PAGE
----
At around 5:40pm PT yesterday, the San Diego Chargers were granted a 24-hour extension by the NFL to sell the 9,000 or so tickets that remain for Monday night's game against the Indianapolis Colts to avoid a local television blackout.
The Chargers have never been blacked out after receiving the 24-hour extension from the league. I have theorized in the past, and still believe, that these extensions are just a way to sell a few more tickets, with an agreement in place between the league and the Chargers that any tickets remaining at the end of the period will simply be purchased by the team itself.
Many local media members have been warning that this game is going to be blacked out, and even said that 9,000 tickets was going to be too large of a number for the NFL to grant the 24-hour extension (because, seriously, how are they going to sell 9,000 tickets in a single day?). This has simply been the team, sending out scary information through the media to try to scare as many fans into buying tickets as possible to lower their own overhead when they agree to buy whatever is left.
Expect word around 5:40pm PT tonight that the team, along with a few local sponsors and maybe even ESPN, have purchased the remaining tickets to avoid the blackout (as I told you would happen).
Some fans were quick to point out that the rules for a local TV blackout are different for primetime games, and that Los Angeles is not part of the Chargers territory. Only San Diego County would be affected by the blackout, so it doesn't really fall on the advertisers to protect their investment as it falls on the team itself to avoid embarrassment. A blackout on Monday would be the first Monday Night Football game to be blacked out in thirteen years.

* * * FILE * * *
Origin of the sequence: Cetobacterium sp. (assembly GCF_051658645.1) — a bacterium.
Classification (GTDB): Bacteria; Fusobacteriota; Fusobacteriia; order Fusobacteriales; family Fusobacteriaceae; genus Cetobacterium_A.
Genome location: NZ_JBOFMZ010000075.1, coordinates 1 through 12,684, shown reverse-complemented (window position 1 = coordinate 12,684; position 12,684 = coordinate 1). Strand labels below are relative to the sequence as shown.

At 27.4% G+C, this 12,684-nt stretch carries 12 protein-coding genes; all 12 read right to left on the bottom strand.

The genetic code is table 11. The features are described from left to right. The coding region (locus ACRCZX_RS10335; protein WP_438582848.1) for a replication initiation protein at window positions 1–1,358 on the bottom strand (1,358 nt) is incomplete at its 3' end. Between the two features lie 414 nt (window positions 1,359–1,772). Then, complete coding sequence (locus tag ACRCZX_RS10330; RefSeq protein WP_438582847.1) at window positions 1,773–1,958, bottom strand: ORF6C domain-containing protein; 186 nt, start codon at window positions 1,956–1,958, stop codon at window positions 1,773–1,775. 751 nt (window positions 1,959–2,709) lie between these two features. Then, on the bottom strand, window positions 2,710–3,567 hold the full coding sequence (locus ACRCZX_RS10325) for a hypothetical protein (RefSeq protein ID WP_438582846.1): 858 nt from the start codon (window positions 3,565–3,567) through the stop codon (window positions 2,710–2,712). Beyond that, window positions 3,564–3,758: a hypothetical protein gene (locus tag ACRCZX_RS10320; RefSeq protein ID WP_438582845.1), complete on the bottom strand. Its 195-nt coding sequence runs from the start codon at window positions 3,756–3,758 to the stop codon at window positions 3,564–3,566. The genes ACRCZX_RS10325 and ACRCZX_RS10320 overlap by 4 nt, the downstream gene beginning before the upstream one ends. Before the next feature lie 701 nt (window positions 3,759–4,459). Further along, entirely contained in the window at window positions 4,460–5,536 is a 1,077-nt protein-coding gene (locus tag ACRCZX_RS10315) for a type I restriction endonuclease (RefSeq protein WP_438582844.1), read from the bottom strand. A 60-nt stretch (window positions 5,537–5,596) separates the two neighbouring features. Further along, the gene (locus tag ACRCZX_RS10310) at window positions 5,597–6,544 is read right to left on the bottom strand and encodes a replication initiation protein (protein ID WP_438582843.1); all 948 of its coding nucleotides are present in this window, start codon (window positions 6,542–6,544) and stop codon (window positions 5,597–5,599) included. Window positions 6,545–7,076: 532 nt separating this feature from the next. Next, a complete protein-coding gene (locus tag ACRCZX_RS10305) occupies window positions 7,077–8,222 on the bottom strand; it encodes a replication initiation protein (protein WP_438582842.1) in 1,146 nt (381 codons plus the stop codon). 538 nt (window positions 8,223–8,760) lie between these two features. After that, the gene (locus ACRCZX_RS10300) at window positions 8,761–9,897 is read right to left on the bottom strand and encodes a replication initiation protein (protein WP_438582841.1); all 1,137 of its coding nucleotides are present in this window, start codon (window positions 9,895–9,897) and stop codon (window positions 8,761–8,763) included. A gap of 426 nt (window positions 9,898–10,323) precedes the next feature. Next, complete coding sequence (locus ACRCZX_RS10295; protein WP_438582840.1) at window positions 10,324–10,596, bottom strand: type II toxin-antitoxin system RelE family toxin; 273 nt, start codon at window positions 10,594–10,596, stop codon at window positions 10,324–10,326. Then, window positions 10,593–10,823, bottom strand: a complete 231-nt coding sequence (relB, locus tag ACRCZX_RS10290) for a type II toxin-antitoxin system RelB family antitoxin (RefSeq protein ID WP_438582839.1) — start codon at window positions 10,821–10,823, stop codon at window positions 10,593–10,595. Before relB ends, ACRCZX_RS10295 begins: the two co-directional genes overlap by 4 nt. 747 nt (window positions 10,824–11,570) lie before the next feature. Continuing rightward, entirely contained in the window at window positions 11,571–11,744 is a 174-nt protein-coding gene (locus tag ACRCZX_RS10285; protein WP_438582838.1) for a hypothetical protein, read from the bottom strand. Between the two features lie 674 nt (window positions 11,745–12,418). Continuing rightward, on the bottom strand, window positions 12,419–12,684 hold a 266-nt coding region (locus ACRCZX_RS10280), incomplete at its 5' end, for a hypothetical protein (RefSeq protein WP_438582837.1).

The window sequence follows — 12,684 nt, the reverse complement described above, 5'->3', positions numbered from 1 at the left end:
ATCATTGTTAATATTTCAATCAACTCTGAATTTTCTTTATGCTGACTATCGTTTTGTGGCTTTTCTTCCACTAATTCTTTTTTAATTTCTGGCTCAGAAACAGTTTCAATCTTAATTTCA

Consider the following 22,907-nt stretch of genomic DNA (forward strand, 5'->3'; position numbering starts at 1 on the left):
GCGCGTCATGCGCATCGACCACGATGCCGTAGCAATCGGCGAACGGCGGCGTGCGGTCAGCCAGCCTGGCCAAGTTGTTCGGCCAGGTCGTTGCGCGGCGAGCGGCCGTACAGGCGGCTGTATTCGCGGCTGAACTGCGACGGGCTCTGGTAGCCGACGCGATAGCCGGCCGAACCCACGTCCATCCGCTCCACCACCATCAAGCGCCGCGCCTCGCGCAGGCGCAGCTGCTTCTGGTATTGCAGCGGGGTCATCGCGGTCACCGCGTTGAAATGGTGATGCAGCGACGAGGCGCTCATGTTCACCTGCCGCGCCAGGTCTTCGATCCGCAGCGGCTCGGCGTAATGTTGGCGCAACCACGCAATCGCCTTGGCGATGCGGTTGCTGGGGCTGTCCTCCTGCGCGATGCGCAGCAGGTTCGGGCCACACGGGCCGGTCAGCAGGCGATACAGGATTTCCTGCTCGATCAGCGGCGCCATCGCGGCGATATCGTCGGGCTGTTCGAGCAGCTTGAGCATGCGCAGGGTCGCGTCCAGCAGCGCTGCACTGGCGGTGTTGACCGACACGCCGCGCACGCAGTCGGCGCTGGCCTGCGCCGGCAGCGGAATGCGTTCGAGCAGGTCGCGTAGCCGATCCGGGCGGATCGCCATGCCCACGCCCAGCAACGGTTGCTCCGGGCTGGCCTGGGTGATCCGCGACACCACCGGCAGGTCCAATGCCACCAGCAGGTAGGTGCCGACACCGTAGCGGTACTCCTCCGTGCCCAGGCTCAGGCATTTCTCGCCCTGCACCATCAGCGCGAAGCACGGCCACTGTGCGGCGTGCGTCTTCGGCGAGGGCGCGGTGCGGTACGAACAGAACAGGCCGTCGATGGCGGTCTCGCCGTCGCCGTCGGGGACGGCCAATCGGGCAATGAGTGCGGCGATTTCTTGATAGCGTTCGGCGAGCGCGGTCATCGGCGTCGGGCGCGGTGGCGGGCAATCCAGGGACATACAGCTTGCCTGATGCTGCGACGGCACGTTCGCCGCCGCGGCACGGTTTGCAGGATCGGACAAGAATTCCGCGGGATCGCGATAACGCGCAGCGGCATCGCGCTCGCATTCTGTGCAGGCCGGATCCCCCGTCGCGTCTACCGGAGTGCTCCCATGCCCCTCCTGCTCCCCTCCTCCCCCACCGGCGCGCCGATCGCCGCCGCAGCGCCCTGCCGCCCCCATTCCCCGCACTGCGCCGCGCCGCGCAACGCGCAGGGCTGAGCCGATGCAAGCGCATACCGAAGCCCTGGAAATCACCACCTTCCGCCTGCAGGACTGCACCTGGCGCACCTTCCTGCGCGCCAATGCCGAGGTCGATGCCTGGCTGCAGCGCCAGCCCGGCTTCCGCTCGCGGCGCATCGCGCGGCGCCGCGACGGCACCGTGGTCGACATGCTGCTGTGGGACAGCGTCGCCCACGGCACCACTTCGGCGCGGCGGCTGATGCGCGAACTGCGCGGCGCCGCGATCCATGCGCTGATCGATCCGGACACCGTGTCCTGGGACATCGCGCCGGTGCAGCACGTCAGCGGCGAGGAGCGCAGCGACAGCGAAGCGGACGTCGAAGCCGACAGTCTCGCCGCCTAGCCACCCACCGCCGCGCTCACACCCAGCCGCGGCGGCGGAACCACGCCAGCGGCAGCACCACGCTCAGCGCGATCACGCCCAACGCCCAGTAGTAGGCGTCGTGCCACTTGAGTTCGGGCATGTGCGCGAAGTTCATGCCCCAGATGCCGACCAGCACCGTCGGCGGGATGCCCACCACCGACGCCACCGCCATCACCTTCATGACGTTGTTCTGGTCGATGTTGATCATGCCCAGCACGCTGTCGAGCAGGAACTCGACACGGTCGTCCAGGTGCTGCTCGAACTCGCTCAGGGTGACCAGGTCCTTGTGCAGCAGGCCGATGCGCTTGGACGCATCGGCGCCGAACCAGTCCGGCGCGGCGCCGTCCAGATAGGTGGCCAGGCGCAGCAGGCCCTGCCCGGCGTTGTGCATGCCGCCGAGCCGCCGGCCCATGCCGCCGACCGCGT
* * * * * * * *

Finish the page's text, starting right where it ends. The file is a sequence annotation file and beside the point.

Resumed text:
The Chargers don't want to be known as the team that has upset their fans to the point of a primetime blackout, even if it's true. Also, the Chargers had their chance to sacrifice some money for the sake of the fanbase, but passed when they decided to keep their sell out percentage at 100%. Other teams, such as the Oakland Raiders, accepted less money from revenue sharing in exchange for lowering their sell out percentage to 85%, making it easier for fans in the bay area to watch every home Raiders game. After being routed by the hated Raiders team last week, do you really think the Chargers want to start the conversation of why the Raiders sacrificed money for the sake of their fans and the Chargers did not?
A team buyout of tickets is coming. The game will not be blacked out. We can stop worrying about being labeled as the worst fanbase in football. (No, none of this is fact, but it is the obvious ending to this "blackout scare".)